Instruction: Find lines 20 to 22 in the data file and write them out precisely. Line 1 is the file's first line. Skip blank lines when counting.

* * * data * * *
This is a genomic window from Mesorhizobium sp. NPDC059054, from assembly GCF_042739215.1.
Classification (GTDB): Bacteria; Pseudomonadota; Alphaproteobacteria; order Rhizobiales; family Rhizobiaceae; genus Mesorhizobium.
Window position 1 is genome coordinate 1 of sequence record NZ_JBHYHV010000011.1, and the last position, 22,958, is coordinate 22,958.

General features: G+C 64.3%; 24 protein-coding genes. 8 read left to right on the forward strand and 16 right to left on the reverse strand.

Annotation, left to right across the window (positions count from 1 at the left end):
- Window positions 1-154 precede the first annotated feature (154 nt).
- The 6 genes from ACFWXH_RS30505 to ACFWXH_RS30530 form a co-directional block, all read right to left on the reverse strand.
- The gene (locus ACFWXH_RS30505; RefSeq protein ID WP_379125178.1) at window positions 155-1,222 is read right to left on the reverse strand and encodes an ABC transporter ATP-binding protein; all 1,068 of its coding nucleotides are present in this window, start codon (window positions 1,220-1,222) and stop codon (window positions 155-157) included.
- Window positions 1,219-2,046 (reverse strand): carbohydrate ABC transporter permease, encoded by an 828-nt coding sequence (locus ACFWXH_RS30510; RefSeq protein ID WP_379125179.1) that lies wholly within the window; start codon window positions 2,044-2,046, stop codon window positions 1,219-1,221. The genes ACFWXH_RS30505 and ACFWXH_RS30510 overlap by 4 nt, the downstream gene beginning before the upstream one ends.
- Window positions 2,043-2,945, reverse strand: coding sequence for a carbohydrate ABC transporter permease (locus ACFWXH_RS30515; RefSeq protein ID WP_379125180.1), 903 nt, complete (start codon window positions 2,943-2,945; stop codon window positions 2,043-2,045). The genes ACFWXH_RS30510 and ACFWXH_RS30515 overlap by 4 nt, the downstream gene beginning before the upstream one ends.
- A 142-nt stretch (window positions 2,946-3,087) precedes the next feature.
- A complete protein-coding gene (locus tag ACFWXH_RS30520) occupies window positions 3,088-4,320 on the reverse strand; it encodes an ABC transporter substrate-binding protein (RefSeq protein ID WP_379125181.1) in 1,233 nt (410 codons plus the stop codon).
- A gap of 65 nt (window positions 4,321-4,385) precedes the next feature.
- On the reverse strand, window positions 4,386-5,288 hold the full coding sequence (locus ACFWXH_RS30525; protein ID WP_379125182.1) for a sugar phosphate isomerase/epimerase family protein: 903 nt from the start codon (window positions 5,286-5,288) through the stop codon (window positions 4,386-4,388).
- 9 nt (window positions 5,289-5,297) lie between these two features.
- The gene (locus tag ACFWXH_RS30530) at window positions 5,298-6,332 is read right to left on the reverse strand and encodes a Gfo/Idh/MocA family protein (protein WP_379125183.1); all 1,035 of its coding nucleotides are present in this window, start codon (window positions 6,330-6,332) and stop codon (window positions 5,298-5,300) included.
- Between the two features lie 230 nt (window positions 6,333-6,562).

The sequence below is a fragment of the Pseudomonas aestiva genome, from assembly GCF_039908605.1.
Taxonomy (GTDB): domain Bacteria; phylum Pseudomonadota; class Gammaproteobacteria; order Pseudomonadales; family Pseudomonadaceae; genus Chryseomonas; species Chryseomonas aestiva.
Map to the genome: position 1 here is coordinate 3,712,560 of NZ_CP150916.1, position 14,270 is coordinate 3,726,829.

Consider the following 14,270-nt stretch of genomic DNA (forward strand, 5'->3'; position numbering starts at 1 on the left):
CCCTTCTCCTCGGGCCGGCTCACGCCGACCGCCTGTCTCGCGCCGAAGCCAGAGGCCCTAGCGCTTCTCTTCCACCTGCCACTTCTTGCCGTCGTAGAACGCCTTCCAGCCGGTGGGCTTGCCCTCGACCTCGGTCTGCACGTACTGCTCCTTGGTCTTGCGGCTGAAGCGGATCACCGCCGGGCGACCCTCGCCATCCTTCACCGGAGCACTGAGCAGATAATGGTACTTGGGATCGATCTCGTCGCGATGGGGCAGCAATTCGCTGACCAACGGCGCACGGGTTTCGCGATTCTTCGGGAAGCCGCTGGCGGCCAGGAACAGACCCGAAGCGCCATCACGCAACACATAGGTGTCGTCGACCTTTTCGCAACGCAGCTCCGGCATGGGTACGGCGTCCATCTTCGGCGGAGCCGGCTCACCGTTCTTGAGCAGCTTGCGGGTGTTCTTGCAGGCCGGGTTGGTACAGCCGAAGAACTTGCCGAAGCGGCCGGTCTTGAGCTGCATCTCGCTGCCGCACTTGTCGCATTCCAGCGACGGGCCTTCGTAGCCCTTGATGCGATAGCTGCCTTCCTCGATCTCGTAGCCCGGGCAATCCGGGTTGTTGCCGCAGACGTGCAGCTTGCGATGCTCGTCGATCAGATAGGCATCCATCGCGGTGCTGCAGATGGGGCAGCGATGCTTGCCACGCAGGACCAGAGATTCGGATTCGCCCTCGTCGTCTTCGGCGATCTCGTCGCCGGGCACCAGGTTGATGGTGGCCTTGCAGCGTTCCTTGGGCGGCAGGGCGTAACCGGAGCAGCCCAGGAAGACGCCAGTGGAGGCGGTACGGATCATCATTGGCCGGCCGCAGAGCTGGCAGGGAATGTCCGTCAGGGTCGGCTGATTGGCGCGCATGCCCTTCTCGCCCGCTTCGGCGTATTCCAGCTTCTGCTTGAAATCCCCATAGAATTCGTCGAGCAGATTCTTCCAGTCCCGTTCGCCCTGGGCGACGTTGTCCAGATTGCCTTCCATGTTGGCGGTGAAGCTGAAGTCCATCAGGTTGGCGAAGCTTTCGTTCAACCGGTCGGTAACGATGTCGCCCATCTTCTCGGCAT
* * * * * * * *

Map to the genome: position 1 here is coordinate 3,712,560 of NZ_CP150916.1, position 14,270 is coordinate 3,726,829.

Consider the following 14,270-nt stretch of genomic DNA (forward strand, 5'->3'; position numbering starts at 1 on the left):
CCCTTCTCCTCGGGCCGGCTCACGCCGACCGCCTGTCTCGCGCCGAAGCCAGAGGCCCTAGCGCTTCTCTTCCACCTGCCACTTCTTGCCGTCGTAGAACGCCTTCCAGCCGGTGGGCTTGCCCTCGACCTCGGTCTGCACGTACTGCTCCTTGGTCTTGCGGCTGAAGCGGATCACCGCCGGGCGACCCTCGCCATCCTTCACCGGAGCACTGAGCAGATAATGGTACTTGGGATCGATCTCGTCGCGATGGGGCAGCAATTCGCTGACCAACGGCGCACGGGTTTCGCGATTCTTCGGGAAGCCGCTGGCGGCCAGGAACAGACCCGAAGCGCCATCACGCAACACATAGGTGTCGTCGACCTTTTCGCAACGCAGCTCCGGCATGGGTACGGCGTCCATCTTCGGCGGAGCCGGCTCACCGTTCTTGAGCAGCTTGCGGGTGTTCTTGCAGGCCGGGTTGGTACAGCCGAAGAACTTGCCGAAGCGGCCGGTCTTGAGCTGCATCTCGCTGCCGCACTTGTCGCATTCCAGCGACGGGCCTTCGTAGCCCTTGATGCGATAGCTGCCTTCCTCGATCTCGTAGCCCGGGCAATCCGGGTTGTTGCCGCAGACGTGCAGCTTGCGATGCTCGTCGATCAGATAGGCATCCATCGCGGTGCTGCAGATGGGGCAGCGATGCTTGCCACGCAGGACCAGAGATTCGGATTCGCCCTCGTCGTCTTCGGCGATCTCGTCGCCGGGCACCAGGTTGATGGTGGCCTTGCAGCGTTCCTTGGGCGGCAGGGCGTAACCGGAGCAGCCCAGGAAGACGCCAGTGGAGGCGGTACGGATCATCATTGGCCGGCCGCAGAGCTGGCAGGGAATGTCCGTCAGGGTCGGCTGATTGGCGCGCATGCCCTTCTCGCCCGCTTCGGCGTATTCCAGCTTCTGCTTGAAATCCCCATAGAATTCGTCGAGCAGATTCTTCCAGTCCCGTTCGCCCTGGGCGACGTTGTCCAGATTGCCTTCCATGTTGGCGGTGAAGCTGAAGTCCATCAGGTTGGCGAAGCTTTCGTTCAACCGGTCGGTAACGATGTCGCCCATCTTCTCGGCAT